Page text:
Politics

Trump, Tax Writers Find Doubts on Plan for Social Security IDs

Concerns over identity theft alarm even some Republicans

Missouri Sen. Roy Blunt is concerned about the proposals to expand the use of Social Security numbers. (Bill Clark/CQ Roll Call file photo)

President Donald Trump and top congressional tax writers say they want to prevent undocumented workers from claiming tax breaks they aren’t entitled to by tightening up the standards, but a proposal to expand the use of Social Security numbers is finding resistance among lawmakers, including Republicans who are worried about identify theft.

Trump’s fiscal 2018 budget request would expand on language in the 1996 tax overhaul that required tax filers claiming the earned income tax credit to include a qualifying child’s name and Social Security number on the return. The administration said it would tighten the mandate to require such filers to also show they have the right to work.

The budget proposal would also add a requirement that filers claiming the child tax credit have a Social Security number and demonstrate a right to work in the U.S.

The administration says that a number of taxpayers with Social Security numbers who are claiming the EITC do not have approval to work in the country.

House Ways and Means Chairman Kevin Brady of Texas and Senate Finance Chairman Orrin G. Hatch of Utah both said an emerging tax overhaul could be a vehicle for measures similar to the administration’s proposals. The administration says it would save $40 billion over 10 years.

“That will be dealt with in tax reform,” Brady said last week.

Administration officials such as Attorney General Jeff Sessions have linked efforts to prevent bogus claims for tax breaks to other enforcement measures aimed at addressing illegal immigration.

But the revenue-raising proposal in the administration’s budget request faces strong Democratic opposition and parts of it drew a skeptical response from senior GOP senators such as Roy Blunt of Missouri and Michael B. Enzi of Wyoming, who point to bipartisan support for efforts to delete — rather than mandate — Social Security numbers in documents and electronic files in order to prevent identity theft.

The worry about data theft is much greater than it was in 1996, when the Social Security number was required to claim the earned income tax credit.

“We’ve clearly got to look at all of the pay-fors in the president’s budget. Many of them will be unacceptable. And some of them, like this one, are debatable,” Blunt said.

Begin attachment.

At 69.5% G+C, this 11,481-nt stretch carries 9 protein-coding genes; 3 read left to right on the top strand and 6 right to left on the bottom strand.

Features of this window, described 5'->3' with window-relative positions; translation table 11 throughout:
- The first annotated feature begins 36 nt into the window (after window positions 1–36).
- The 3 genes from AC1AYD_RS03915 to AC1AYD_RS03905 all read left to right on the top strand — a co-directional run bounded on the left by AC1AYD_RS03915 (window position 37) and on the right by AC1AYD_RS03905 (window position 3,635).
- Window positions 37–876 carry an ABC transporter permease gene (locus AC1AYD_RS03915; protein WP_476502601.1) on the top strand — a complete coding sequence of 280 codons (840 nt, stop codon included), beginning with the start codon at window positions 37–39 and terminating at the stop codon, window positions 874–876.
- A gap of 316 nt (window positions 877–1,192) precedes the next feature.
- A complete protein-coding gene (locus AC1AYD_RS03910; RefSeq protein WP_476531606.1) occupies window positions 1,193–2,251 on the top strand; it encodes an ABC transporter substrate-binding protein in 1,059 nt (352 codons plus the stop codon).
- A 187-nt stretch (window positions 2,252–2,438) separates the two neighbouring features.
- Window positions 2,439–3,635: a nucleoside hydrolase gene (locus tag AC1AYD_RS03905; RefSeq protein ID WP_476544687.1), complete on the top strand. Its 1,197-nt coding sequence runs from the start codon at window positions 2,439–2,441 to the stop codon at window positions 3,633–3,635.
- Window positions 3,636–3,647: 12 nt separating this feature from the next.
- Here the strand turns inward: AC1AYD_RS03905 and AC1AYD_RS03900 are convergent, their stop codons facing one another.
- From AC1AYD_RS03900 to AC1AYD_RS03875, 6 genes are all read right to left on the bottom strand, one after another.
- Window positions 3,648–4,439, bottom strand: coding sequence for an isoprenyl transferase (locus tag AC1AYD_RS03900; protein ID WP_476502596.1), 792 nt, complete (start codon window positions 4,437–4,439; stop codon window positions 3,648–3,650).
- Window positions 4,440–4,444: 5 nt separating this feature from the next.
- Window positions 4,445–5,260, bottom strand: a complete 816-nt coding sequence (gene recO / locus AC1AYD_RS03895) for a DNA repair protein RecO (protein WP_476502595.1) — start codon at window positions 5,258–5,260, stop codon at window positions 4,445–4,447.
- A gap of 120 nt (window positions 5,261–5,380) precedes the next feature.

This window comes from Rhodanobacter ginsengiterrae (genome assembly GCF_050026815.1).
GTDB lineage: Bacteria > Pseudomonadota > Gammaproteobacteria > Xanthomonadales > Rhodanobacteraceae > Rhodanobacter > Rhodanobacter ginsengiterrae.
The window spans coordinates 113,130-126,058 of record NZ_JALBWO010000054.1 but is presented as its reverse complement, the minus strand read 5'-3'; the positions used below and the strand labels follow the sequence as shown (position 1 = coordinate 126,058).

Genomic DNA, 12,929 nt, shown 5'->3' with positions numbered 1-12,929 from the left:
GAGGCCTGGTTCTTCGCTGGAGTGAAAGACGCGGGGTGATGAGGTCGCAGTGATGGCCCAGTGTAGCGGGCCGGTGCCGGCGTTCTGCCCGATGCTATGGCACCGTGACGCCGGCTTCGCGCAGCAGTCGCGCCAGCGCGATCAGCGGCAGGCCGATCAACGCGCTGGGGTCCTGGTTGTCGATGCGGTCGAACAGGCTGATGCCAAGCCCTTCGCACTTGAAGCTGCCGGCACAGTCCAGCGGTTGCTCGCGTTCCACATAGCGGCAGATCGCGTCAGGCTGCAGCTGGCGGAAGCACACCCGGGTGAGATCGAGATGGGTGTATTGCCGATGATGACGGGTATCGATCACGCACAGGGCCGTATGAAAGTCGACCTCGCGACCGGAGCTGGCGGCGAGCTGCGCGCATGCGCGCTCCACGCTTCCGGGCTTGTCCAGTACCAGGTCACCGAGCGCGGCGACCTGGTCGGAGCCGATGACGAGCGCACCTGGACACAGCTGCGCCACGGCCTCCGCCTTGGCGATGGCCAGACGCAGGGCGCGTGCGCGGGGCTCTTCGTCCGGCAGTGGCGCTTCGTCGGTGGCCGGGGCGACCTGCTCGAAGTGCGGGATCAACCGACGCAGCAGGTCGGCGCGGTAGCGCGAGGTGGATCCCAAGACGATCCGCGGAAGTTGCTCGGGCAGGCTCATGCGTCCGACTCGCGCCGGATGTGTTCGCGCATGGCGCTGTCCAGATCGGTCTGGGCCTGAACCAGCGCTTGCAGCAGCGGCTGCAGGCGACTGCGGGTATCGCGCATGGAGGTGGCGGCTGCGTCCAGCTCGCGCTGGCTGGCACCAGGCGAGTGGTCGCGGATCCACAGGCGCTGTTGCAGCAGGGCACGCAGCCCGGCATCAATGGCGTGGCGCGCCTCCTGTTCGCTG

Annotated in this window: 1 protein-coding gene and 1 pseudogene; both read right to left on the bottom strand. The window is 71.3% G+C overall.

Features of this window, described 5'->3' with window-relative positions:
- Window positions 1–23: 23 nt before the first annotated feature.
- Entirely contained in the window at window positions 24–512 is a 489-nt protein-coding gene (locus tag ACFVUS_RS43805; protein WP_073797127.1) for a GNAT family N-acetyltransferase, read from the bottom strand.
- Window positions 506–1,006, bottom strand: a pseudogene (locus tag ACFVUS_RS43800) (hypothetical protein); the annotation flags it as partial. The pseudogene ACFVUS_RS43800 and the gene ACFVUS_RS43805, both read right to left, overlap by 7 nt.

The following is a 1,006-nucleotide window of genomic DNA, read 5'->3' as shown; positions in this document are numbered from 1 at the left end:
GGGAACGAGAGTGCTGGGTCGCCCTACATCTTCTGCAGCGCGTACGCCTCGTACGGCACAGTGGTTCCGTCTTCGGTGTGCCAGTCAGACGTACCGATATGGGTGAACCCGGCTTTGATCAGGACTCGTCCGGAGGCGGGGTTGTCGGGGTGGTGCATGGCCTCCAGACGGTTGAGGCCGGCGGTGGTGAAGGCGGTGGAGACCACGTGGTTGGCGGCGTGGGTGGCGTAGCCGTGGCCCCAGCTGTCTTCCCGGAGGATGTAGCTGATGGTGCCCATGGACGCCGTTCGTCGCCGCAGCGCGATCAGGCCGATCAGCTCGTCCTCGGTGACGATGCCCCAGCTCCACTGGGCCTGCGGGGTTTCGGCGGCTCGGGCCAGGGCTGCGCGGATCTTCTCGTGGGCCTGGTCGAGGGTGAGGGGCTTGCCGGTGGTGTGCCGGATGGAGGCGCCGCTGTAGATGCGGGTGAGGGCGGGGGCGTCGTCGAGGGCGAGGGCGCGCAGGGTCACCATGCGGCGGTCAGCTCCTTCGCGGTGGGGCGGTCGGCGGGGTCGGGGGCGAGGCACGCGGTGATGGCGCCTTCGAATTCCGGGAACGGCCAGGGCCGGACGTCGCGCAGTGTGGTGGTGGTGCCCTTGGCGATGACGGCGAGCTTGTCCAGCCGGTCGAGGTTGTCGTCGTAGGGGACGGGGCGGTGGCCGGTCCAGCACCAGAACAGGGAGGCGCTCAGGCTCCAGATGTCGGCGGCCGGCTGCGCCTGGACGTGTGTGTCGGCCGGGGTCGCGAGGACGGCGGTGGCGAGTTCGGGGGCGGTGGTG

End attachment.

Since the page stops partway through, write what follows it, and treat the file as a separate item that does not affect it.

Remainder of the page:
“I think there’s some problems with using Social Security numbers,” Enzi said.

The Internal Revenue Service estimates that 27 million families received $67 billion through the earned income tax credit in tax year 2015, while the child tax credit provided about $60 billion in benefits to about 35 million families.

According to a 2011 study by the Treasury inspector general, people not authorized to work in the U.S. received $4.2 billion in refundable child tax credit payments in 2010. There is no data available on fraudulent use of the earned income tax credit.

Massachusetts Rep. Richard E. Neal, ranking member of the House Ways and Means Committee, said many Democrats would oppose Social Security number mandates because of concerns they would deter eligible taxpayers from claiming tax breaks and invite theft by hackers. “I don’t think it’s necessary,” Neal said.

Critics of the president’s proposal are also worried about the effect it would have on claimants.

“It would take benefits away from children,” said Rep. Luis V. Gutierrez, D-Ill. The Center on Budget and Policy Priorities, a liberal think tank, has called for other measures to address fraud and overpayments, such as a testing mandate for tax preparers, and tougher penalties for fraud.

While the administration and senior Republicans consider Social Security number mandates, a number of Republicans say they are undecided.

Colorado Sen. Cory Gardner, chairman of the National Republican Senatorial Committee, predicted many Republicans would be open to measures to fight tax cheats, but would also want safeguards against identity theft. For example, he said he would push for action on his own proposal that would require agencies to specifically decide whether Social Security numbers are necessary in mailed federal documents and require regulations that allow redactions of personal data.

“I think there is a way to crack down on fraud within the EITC, and use that to expand additional EITC opportunities,” Gardner said. He referred to bipartisan proposals to provide the credit to workers without children.

In the House, Rep. Sam Johnson, R-Texas, has sponsored a bill that would require the Social Security number of a single taxpayer — or one of two spouses on a joint return — in order to claim the refundable version of the child tax credit.

It would raise an estimated $20 billion over 10 years, according to a Joint Committee on Taxation score of a similar bill in the last Congress.

Last week, Brady’s panel approved a similar proposal by Pennsylvania GOP Rep. Lou Barletta to require Social Security numbers to qualify for subsidies and tax credits under the House-passed proposal to repeal and replace parts of the health care overhaul. It is expected to move as a stand-alone bill in the House, and represents a potential add-on to the broader health care legislation now pending in the Senate.

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